The province’s emergency declaration came on the same day as the number of confirmed cases in Ontario of the novel coronavirus hit 185 and the province recorded its first death – a man in his 70s who died at Royal Victoria Hospital in Barrie.
Like Shorty’s Grill, which employs 28 people, many restaurants and bars in Grey-Bruce opted to close their doors until further notice, while others said they will still prepare and sell takeout meals.
Kris Heathers, owner of Elsie’s Diner near Owen Sound, said she decided to lay off all 13 of her employees.
She and her daughter Morgan Gaffney will continue to work at the restaurant until further notice, providing takeout orders only from a limited menu from 11 a.m. to 7 p.m.
They are also exploring the idea of offering meals for delivery.
“We wanted all our staff to go home and be safe,” Heathers said. “It’s not worth their risk and we want them to be home with their families.”
She said the situation is devastating, but necessary.
“Things are changing day by day. We had a plan yesterday and today that plan is different. We’re trying to do what we can to still have a service available,” she said.
Heathers said she was working Tuesday to prepare records of employment for her staff, so they can access Employment Insurance immediately. She was also getting their final paycheques ready even though their next payday isn’t until next Friday.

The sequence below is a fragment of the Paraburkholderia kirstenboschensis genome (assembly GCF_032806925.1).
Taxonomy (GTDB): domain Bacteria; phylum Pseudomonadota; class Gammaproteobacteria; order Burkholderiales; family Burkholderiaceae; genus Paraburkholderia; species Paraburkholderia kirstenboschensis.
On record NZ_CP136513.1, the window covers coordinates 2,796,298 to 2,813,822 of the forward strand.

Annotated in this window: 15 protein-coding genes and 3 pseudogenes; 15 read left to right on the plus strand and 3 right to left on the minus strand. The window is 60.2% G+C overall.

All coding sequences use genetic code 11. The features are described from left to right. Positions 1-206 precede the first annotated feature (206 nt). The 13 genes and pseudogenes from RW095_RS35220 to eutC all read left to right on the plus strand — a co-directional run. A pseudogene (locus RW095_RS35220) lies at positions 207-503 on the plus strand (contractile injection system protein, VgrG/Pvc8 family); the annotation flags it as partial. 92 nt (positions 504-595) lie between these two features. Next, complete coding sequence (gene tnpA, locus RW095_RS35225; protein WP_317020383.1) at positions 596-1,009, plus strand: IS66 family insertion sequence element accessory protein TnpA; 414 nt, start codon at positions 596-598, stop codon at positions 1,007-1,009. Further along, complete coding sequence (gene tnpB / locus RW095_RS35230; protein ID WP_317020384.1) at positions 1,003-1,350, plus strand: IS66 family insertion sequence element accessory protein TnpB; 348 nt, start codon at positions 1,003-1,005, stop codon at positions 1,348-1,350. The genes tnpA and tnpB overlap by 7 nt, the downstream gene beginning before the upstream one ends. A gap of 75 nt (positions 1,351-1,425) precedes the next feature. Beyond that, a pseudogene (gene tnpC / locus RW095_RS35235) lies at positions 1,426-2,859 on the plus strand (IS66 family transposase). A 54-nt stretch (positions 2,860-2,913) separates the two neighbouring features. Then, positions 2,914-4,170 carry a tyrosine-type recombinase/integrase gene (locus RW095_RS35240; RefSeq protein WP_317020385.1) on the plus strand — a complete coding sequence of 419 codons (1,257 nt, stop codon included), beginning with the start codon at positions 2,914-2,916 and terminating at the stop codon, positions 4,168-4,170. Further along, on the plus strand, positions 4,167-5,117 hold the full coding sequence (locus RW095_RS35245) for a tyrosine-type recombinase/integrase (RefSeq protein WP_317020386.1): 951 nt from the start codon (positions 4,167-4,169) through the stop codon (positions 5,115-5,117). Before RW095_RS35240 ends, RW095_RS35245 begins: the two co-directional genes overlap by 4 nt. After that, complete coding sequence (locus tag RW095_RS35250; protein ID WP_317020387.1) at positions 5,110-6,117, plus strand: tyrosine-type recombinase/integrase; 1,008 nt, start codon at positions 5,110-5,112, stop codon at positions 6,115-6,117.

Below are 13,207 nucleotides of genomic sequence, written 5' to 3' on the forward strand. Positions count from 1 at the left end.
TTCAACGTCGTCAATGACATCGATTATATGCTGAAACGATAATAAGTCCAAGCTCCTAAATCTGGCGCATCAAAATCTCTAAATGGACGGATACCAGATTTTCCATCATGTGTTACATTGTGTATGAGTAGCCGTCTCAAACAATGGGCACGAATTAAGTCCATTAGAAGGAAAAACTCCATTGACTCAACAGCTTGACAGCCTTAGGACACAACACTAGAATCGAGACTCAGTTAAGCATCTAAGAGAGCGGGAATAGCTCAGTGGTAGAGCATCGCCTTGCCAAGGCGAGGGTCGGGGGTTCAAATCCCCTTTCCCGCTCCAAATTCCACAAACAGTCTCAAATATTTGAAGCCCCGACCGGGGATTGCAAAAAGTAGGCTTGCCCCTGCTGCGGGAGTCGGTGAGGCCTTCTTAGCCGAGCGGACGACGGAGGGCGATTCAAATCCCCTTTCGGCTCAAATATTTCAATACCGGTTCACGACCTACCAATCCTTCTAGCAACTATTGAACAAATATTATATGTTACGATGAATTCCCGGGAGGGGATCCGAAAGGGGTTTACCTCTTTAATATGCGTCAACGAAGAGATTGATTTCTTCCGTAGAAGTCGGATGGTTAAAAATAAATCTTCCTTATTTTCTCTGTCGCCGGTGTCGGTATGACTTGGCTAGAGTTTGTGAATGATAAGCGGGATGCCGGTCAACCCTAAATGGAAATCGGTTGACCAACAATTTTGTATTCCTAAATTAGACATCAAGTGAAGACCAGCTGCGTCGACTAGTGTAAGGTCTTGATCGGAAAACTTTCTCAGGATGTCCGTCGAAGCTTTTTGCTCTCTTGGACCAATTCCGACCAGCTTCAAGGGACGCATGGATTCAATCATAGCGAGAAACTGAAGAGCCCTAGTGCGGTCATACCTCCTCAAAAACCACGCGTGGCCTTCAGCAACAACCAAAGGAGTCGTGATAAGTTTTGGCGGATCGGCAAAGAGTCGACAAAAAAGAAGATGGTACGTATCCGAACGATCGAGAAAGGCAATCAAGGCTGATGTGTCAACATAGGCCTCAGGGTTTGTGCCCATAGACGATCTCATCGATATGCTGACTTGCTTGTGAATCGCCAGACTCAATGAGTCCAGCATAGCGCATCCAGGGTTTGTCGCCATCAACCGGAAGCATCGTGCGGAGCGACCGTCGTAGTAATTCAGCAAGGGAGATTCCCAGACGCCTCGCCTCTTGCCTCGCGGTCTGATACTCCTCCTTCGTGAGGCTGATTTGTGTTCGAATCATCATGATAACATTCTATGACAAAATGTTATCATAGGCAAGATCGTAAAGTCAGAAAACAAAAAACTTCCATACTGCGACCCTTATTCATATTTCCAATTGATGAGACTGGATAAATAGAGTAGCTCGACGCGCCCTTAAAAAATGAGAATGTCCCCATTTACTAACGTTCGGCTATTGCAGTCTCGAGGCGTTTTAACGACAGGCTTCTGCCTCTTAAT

“I want them to have the money owed to them,” she said.
The federal government has said it will be waiving the one-week waiting period for people who are in quarantine or have been directed to self-isolate and are claiming for Employment Insurance. It is exploring additional measures to support other affected Canadians, including income support for those not eligible for EI.
Joanne Neerhof, owner of the Harrison Park Inn Restaurant, said she decided Monday – before the provincial declaration – to close the restaurant’s dining room and only offer takeout from 11 a.m. to 7 p.m. The restaurant also uses a local delivery service.
The decision, she said, was made with the safety of the restaurant’s 30 employees, its customers and the community in mind.
Neerhof said she’s trying to be as fair as possible as she schedules staff over the next while.
She’s respecting the wishes of some employees who don’t feel comfortable working at this time, while ensuring those who have a single-income household and want to work will receive the most hours.
She said she felt it’s important to keep at least the takeout part of the business open.